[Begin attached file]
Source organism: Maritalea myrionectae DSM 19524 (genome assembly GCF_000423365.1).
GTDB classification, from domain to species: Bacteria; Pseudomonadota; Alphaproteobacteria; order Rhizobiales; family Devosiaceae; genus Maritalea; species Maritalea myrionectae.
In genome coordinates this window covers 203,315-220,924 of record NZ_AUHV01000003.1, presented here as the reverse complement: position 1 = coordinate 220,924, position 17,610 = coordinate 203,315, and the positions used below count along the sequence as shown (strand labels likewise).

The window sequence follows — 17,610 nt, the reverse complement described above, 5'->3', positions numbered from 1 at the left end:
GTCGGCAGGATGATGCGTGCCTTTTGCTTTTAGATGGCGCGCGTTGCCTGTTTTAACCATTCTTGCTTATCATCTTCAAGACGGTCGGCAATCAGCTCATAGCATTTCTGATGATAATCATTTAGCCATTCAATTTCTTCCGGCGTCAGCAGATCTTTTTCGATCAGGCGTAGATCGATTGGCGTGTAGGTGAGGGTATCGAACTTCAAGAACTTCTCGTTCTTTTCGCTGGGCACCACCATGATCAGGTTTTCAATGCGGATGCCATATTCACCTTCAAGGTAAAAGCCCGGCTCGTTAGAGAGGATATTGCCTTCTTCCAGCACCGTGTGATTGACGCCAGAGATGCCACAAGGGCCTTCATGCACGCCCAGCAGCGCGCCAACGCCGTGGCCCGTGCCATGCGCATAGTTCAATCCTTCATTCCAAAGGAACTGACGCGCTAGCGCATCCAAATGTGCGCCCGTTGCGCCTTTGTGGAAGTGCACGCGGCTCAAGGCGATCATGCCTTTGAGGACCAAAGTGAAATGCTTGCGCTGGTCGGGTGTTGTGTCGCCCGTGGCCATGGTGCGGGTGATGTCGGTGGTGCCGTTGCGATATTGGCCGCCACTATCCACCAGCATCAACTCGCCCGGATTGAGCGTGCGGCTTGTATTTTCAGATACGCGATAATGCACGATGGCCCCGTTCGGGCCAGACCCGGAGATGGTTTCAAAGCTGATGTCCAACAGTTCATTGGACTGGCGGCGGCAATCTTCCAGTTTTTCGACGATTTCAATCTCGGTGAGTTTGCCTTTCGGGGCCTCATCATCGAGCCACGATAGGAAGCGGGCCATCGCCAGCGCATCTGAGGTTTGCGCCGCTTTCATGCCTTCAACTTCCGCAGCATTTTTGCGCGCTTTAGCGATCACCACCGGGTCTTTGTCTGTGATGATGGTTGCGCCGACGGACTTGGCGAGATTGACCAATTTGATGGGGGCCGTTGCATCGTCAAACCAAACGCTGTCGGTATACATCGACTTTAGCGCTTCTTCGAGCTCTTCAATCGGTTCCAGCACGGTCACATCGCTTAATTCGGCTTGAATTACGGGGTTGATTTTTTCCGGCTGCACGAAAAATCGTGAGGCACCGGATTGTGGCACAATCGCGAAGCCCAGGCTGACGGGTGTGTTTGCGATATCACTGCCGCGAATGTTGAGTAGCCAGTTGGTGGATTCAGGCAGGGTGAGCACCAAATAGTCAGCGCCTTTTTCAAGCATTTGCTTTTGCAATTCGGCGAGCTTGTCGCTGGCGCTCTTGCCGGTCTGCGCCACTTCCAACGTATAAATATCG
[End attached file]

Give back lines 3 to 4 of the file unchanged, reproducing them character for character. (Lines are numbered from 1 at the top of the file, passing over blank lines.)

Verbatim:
In genome coordinates this window covers 203,315-220,924 of record NZ_AUHV01000003.1, presented here as the reverse complement: position 1 = coordinate 220,924, position 17,610 = coordinate 203,315, and the positions used below count along the sequence as shown (strand labels likewise).

The window sequence follows — 17,610 nt, the reverse complement described above, 5'->3', positions numbered from 1 at the left end: